Actions to slow climate change are not only being taken by the national government. State governments, businesses, civil society, and individuals are pitching in to move far beyond commitments.
This week a major United Nations gathering on climate change gets underway in Bonn, Germany. Countries around the world will take this opportunity to showcase their actions taken to fulfil pledges under the landmark 2015 Paris agreement on climate change, another step forward under the United Nations Framework Convention on Climate Change (UNFCCC). But it’s clear that there is still much ground to cover.
The Emissions Gap Report 2017, an annual audit of national mitigation efforts and the goals presented by countries in their voluntary Nationally Determined Contributions (NDCs), finds that pledges to reduce current emissions are only about one-third of what is needed to prevent catastrophic temperature increases. The NDCs must therefore be the floor, not the ceiling, of ambition.
In India, Prime Minister Modi has already indicated that the country will go “above and beyond” the Paris agreement, with a call to action: “We must leave for our future generations a climate wherein they can breathe clean air and have a healthy life.” On his watch, the government has demonstrated a deep understanding of the need to reduce India’s dependence on fossil fuels, and a recognition of the severe effects of carbon emission pollution on human health.
But actions to slow climate change are not only being taken by the national government. State governments, businesses, civil society, and individuals are pitching in to move far beyond commitments. India stands on the cusp of an energy revolution. In just the past year, the country added 11.3 gigawatts (GW) of renewable energy capacity, making critical progress towards its ambitious target of 175 GW of renewable energy generation by 2022.
Some of India’s largest states, including Gujarat, Madhya Pradesh and Rajasthan are pitching to use renewables to power their growth. The Indian Railways, one of the biggest consumers of electricity in the country is planning a future based on greater energy efficiency. And it’s perhaps small and medium sized enterprises, who are championing the cause of a cleaner future for us, fastest and with the most impact. As we speak, 1,100 steel re-rolling mills across the country are adopting a series of technologies to become more energy efficient, aiming to save emissions equal to 3 million cars each year. In doing so, they expect to save Rs. 1,000 crore in a single year.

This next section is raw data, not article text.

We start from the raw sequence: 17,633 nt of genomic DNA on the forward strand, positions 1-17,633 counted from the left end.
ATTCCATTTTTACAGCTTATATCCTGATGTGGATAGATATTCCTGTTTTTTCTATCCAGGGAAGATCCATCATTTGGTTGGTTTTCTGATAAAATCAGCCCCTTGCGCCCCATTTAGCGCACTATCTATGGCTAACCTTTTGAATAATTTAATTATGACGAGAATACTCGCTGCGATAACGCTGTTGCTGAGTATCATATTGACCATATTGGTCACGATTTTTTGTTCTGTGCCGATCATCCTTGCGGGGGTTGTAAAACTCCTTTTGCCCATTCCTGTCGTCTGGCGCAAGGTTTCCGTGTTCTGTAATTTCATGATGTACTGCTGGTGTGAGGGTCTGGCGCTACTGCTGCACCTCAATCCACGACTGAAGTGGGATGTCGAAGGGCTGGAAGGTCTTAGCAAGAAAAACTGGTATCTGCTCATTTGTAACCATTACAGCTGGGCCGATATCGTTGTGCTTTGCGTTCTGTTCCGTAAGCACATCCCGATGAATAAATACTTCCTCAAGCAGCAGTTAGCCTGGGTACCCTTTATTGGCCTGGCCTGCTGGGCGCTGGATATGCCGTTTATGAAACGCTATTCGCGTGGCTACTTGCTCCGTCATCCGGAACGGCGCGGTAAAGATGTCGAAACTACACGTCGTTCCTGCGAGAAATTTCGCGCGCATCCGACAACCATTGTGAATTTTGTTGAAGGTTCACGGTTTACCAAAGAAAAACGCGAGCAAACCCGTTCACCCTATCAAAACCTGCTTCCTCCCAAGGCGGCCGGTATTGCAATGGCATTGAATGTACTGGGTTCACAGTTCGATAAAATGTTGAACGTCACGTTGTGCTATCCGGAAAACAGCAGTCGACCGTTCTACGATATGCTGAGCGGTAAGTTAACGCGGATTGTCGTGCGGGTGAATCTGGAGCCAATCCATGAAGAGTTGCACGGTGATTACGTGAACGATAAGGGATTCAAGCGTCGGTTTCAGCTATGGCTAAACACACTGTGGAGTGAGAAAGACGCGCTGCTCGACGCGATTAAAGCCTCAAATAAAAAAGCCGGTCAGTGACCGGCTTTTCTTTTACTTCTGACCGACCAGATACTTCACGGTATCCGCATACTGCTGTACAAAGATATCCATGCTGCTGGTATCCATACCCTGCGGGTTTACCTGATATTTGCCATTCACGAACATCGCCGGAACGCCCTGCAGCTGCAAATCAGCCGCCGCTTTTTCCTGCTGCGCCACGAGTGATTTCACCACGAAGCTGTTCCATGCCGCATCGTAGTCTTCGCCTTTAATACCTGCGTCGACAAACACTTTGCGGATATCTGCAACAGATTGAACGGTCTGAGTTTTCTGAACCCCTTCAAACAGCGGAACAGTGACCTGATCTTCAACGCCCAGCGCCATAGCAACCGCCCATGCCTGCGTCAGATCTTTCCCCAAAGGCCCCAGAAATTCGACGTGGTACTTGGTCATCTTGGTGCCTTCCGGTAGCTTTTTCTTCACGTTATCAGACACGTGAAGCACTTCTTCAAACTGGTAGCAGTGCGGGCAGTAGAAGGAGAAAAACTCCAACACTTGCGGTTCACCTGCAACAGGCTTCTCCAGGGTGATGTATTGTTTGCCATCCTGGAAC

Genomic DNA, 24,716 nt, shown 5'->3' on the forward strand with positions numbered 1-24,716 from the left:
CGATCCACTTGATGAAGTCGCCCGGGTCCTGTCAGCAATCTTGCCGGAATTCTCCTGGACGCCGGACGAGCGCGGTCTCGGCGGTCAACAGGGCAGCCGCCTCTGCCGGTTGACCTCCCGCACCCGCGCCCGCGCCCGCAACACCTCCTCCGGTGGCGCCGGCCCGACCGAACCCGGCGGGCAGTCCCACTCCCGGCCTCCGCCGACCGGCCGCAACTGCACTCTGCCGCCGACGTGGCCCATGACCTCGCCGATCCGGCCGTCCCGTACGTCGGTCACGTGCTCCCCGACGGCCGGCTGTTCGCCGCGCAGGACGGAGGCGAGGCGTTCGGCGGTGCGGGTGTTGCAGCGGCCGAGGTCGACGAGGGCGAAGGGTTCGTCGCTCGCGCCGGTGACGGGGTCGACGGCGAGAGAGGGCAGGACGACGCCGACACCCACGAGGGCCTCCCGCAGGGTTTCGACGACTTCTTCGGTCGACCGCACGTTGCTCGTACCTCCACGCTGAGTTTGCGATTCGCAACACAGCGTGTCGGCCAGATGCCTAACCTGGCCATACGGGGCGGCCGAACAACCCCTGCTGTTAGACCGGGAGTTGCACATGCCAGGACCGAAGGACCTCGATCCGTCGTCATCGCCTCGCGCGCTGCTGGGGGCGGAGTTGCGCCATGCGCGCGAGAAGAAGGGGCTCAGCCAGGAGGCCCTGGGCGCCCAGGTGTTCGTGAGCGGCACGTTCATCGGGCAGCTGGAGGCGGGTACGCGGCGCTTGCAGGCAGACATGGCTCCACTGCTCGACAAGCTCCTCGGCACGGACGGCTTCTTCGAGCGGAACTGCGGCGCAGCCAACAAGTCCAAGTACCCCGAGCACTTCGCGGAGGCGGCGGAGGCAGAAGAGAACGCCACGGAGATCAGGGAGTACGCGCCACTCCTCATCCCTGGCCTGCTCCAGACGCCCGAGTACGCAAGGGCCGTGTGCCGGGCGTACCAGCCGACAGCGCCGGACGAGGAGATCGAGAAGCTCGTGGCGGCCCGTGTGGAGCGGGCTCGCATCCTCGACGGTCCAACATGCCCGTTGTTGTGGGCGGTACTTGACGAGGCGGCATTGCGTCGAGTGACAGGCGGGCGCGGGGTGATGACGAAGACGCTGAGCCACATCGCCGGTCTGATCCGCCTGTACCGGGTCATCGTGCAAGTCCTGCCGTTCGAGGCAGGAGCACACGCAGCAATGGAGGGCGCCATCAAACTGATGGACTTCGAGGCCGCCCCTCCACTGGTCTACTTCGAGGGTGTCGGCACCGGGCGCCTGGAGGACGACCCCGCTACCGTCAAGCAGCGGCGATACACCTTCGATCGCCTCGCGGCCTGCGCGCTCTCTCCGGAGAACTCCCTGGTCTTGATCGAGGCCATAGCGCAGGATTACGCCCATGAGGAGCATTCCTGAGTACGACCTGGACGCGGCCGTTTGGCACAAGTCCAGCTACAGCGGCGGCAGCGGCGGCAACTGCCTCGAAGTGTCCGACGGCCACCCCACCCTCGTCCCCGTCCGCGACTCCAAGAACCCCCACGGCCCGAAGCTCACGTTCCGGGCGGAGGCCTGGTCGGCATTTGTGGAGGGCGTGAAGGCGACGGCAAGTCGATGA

Meanwhile big gains are also being demonstrated by the khadi handloom sector, with many looking to replace power looms with solar-run systems. At the other end of the spectrum, cities like Indore are pioneering effective waste management systems to deal with plastic, one of the biggest environmental threats facing us today. Recycled plastic is used in road construction and cement factories, reducing thousands of tonnes in emissions and building better livelihoods for those entrusted with keeping our cities clean.
These achievements and commitments are a testament to India’s resolve to be a strong leader on climate action. The country has often played crucial role, bringing many countries together to negotiate on a common platform. More importantly, India has made compelling arguments about the need for nations to bridge development and climate action on issues of equity, finance and technology.
The Bonn summit will be crucial in determining the continued success of the Paris agreement. The essential foundation for how international climate action will be advanced was laid in Paris. Now the strategy on how countries can be held accountable to their NDCs and incentivised to do even more will be written in Bonn. This means making significant progress in some of the more knotty issues in international climate diplomacy, such as financing and technology transfers from developed countries to developing nations.
In addition, negotiators will focus on building greater transparency and accountability in how countries report progress and a new five-year cycle to assess progress and spur parties to announce stronger emissions reduction targets. Negotiations will also push for an increase in the level of detail countries provide alongside future targets so the environmental implications can be fully understood.
The Paris agreement created a dynamic process for countries to adopt more aggressive commitments by 2020. I am confident that far from falling short in meeting the goals of the Paris accord, experiences from countries like India will only add to our collective ambition to act on climate change.
Marina Walter is UNDP India Country Director
The views expressed are personal.